Flashlight Worthy Book Recommendations Seeks New Lists

January 21, 2010

In December Peter at Flashlight Worthy Book Recommendations published a list of great books for book clubs compiled by a list of book bloggers, including me. He’s been getting great response to that list, along with his multiple other lists for book clubs. Now, he’s hoping to find more book clubs who are willing to put together a list for him. I’ve already created lists for mother-daughter book clubs in four age groups, the first of which went up on his site yesterday. It’s a list of recommendations for mother-daughter book clubs with girls who are 7 and 8. Compilations for readers aged 9 and 10, 11 to 13 and 14+ should be up soon.

Here’s a message from Peter on what he’s looking for:

Open Call for Lists of Book Club Recommendations!

“Hello and happy new year from Flashlight Worthy Book Recommendations—where you can find books so good, they’ll keep you up past your bedtime. 😉

It seems the book club community has recently discovered my book club recommendations. From the feedback, not only are the lists very much enjoyed, but people are clamoring for more.

That’s where you come in. While I’ve read plenty of books, I’m looking to book club members to contribute new lists—themed, annotated lists of highly discussable books.

Can you name and describe 5+ flashlight worthy, discussable books that follow a theme? Maybe ‘7 Great Books that Revolve Around Food’? Or ‘6 Women’s Memoirs That Will Start an Argument’. How About ‘5 Discussable Novels Set in Africa’?

Take a look at the lists I have and give it some thought. If you’re interested, email me at Info AT flashlightworthy DOT com. Thanks so much and have a great new year!

Peter
(The guy who runs Flashlight Worthy)
http://www.FlashlightWorthyBooks.com
Recommending books so good, they’ll keep you up past your bedtime. 😉

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December Mother-Daughter Book Club Newsletter Now Available

December 14, 2009

A couple of days ago I sent out the December newsletter for subscribers at Mother Daughter Book Club.com. This month’s edition has ideas for gifts for book lovers, including tea bags with literary sayings and reading-themed jewelry. I’ve also included reviews of Al Capone Shines My Shoes by Gennifer Choldenko and Lips Touch, Three Times by Laini Taylor, illustrated by Jim Di Bartolo, both of which I highly recommend. You’ll also find an essay on writing poetry by Sage Cohen, author of Writing the Life Poetic, and an article about shifting the holiday focus to giving, by Maggie Macaulay of Whole Hearted Parenting.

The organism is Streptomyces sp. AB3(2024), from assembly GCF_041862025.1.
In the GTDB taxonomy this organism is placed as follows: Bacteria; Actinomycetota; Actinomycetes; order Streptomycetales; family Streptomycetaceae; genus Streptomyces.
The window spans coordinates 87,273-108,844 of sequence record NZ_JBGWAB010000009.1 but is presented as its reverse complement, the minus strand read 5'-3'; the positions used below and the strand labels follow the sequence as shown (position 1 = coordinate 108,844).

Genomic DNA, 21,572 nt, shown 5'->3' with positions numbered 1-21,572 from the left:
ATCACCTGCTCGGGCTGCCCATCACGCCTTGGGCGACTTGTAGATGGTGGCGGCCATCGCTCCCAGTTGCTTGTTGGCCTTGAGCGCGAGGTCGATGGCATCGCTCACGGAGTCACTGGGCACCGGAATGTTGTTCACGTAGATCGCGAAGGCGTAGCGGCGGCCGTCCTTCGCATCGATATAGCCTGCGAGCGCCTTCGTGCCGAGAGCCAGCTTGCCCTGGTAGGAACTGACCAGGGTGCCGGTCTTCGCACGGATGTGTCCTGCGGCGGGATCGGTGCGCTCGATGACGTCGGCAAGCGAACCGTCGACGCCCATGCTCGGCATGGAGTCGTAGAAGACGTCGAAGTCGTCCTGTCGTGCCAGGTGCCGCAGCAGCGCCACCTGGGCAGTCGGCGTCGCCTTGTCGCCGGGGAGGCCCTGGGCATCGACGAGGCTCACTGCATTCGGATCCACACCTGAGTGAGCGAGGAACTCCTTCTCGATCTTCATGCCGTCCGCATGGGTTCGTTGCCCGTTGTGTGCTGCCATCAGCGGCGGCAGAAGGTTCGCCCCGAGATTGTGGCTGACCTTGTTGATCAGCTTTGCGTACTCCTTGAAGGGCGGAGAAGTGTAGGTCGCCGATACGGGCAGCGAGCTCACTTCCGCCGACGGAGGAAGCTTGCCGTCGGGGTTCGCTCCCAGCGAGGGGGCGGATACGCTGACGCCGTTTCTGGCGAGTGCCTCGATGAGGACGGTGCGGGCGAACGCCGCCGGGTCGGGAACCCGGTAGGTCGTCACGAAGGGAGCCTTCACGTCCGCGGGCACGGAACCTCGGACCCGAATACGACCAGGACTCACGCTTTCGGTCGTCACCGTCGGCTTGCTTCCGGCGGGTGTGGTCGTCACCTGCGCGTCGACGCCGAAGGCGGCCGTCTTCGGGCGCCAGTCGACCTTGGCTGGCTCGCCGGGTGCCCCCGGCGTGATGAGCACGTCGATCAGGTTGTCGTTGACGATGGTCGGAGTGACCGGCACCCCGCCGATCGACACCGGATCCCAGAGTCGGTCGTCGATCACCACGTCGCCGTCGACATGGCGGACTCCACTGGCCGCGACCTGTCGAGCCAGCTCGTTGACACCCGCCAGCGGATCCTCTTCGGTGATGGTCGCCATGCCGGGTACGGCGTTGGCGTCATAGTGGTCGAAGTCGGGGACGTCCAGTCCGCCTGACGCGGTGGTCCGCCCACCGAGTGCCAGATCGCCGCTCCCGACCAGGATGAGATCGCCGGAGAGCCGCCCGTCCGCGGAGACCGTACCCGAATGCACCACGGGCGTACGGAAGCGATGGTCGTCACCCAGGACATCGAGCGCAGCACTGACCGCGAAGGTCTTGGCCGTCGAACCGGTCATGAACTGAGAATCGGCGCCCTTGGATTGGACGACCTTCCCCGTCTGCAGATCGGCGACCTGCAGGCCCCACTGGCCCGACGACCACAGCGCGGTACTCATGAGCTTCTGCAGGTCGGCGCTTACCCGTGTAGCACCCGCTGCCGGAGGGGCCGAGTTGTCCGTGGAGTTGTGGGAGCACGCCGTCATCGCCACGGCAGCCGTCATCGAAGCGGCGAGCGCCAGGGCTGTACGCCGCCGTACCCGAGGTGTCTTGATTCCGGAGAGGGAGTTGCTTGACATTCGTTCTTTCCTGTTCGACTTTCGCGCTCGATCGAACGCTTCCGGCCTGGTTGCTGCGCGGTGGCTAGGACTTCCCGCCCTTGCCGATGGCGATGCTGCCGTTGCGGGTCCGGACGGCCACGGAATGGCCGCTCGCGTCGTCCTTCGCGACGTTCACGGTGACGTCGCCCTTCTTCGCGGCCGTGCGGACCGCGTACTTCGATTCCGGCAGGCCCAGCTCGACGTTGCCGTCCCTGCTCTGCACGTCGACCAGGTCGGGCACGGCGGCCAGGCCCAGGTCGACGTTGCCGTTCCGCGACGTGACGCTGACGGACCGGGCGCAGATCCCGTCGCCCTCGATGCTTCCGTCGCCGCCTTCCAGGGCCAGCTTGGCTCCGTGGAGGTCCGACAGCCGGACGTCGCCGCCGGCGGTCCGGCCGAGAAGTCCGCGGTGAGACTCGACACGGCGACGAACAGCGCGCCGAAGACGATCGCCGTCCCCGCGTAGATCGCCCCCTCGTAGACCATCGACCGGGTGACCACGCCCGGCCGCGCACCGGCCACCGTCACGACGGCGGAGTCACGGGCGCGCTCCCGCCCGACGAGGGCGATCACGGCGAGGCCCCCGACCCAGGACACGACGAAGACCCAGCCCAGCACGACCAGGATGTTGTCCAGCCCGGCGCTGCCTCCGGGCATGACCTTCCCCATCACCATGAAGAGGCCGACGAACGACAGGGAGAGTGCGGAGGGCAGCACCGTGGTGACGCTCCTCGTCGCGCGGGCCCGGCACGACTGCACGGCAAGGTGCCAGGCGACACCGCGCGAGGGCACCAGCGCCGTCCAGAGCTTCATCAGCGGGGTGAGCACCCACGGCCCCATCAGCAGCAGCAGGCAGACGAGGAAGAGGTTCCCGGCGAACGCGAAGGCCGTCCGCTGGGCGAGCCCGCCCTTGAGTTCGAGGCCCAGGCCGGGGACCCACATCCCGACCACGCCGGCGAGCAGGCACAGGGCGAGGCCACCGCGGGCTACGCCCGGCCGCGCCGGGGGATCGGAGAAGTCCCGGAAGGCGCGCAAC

And you’ll find new info about my book reviews at Reading Local Portland. Interested in signing up so you can receive the newsletters direct to you mailbox each month? Just visit the subscription page and follow the instructions.


Check Out This Review at Books4YourKids.com

December 7, 2009

Tanya at Books4YourKids.com is reviewing Book by Book: The Complete Guide to Creating Mother-Daughter Book Clubs on her site today. It’s really gratifying to read what others say are the most helpful aspects of Book by Book, and Tanya has written a very thorough review. While you’re checking out what she has to say about my guidebook, you may also want to peruse her other book reviews and comments. You can click on links that take you to her reviews by title, author, reading level and genre. I find it’s not always easy to find book recommendations by age group on the Web, but Books4YourKids.com does make it easy. And I think it’s great that she’s got atypical lists of books such as Read Out Loud for Kids 7+, and Books that Your Kids Should Read but Probably Won’t Unless You Read with Them. Today I added Books4YourKids.com to my permanent links. It’s a great place to visit over and over again for ideas.